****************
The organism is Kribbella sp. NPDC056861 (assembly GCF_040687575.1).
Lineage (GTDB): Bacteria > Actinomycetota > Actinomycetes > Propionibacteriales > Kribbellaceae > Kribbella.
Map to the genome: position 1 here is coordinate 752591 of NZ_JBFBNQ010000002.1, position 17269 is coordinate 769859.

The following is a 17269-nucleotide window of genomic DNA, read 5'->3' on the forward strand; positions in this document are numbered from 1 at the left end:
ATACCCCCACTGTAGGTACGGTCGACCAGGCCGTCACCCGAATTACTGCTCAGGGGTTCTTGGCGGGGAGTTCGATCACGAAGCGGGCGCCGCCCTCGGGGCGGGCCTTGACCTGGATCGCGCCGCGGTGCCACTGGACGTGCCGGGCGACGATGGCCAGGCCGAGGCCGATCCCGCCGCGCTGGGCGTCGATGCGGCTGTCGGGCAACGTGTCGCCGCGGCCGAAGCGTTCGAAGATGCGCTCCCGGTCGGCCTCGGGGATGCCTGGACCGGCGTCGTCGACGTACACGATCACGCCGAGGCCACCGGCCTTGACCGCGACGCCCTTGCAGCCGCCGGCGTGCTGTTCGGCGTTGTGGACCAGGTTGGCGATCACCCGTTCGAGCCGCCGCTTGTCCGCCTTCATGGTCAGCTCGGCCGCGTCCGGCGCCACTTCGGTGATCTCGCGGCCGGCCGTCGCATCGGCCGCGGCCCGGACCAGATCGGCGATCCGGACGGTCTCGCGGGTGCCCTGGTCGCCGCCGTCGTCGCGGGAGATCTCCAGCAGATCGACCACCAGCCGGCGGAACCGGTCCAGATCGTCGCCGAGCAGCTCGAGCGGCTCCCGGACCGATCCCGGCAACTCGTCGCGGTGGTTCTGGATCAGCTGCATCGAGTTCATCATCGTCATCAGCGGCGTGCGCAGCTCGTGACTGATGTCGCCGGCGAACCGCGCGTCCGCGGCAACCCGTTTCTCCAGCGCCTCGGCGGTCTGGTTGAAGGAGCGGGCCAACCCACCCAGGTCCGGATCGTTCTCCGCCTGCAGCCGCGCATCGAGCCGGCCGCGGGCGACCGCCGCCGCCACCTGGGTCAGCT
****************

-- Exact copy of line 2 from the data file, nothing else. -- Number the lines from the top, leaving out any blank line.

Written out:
Lineage (GTDB): Bacteria > Actinomycetota > Actinomycetes > Propionibacteriales > Kribbellaceae > Kribbella.